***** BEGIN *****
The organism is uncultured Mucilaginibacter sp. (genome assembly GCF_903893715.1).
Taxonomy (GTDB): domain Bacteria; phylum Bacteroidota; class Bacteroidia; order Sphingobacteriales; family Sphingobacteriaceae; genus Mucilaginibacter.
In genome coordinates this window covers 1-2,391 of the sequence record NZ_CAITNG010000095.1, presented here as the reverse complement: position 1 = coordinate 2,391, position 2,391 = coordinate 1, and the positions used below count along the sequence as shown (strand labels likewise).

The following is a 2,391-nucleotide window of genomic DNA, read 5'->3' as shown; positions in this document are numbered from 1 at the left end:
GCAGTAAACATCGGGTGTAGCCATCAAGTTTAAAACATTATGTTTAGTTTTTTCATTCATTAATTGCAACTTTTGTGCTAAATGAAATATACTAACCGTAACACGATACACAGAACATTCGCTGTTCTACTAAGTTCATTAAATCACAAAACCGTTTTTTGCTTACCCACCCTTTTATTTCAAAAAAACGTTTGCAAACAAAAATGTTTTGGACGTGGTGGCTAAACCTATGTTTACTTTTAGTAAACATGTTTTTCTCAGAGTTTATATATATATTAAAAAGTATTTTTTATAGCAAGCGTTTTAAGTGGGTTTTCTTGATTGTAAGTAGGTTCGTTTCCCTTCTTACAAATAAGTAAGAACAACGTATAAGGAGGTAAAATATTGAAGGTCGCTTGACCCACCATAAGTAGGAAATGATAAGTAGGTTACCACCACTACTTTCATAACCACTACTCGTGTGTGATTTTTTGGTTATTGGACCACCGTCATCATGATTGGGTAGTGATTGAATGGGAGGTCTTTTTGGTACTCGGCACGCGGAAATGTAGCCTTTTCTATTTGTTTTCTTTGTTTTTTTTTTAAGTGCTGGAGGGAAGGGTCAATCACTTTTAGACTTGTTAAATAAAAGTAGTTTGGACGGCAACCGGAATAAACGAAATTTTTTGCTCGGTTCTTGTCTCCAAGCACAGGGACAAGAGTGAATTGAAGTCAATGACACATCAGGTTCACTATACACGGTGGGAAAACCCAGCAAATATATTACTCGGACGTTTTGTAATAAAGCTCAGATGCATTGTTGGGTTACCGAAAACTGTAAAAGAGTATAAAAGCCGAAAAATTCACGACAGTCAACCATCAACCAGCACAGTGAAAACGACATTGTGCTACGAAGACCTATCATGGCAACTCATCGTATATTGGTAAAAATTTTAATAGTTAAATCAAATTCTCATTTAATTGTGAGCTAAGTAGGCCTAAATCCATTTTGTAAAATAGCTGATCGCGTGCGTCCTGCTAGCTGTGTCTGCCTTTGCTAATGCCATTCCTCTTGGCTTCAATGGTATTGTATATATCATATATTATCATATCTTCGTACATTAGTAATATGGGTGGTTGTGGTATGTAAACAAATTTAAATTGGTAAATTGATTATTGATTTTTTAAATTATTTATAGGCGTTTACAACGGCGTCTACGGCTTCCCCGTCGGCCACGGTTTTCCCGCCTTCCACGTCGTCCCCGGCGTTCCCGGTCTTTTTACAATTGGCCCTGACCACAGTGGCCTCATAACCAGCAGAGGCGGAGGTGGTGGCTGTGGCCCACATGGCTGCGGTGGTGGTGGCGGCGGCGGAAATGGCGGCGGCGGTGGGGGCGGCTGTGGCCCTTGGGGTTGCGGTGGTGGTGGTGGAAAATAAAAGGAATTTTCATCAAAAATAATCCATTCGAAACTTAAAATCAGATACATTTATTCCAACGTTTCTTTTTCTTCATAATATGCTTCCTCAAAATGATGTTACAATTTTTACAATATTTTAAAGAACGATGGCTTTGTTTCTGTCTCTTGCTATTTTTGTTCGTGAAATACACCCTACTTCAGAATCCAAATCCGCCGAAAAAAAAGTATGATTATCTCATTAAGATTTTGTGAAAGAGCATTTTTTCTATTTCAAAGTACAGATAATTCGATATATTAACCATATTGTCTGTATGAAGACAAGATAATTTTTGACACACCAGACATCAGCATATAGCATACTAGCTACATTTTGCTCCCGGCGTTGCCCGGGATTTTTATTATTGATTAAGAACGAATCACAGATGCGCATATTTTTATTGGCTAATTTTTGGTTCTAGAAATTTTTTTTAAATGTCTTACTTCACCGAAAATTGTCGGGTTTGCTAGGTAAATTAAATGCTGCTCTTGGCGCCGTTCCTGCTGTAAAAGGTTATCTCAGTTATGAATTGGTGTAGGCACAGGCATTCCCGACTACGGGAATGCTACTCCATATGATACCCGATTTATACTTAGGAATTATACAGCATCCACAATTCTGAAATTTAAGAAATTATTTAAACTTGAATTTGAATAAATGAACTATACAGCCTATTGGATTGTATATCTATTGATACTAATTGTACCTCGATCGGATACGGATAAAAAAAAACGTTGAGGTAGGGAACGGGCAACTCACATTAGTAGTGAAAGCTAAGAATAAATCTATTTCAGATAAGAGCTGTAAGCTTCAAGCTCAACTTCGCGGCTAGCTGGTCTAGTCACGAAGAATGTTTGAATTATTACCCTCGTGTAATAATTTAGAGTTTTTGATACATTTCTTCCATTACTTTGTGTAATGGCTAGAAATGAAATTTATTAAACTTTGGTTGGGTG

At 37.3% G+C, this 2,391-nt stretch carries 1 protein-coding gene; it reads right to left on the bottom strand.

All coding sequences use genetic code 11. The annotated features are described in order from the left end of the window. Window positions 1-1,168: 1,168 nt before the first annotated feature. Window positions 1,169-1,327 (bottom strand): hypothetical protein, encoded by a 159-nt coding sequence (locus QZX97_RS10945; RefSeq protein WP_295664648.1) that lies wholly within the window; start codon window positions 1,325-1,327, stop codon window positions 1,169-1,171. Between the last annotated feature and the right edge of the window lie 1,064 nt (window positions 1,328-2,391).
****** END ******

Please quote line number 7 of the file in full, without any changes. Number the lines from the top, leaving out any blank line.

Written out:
All coding sequences use genetic code 11. The annotated features are described in order from the left end of the window. Window positions 1-1,168: 1,168 nt before the first annotated feature. Window positions 1,169-1,327 (bottom strand): hypothetical protein, encoded by a 159-nt coding sequence (locus QZX97_RS10945; RefSeq protein WP_295664648.1) that lies wholly within the window; start codon window positions 1,325-1,327, stop codon window positions 1,169-1,171. Between the last annotated feature and the right edge of the window lie 1,064 nt (window positions 1,328-2,391).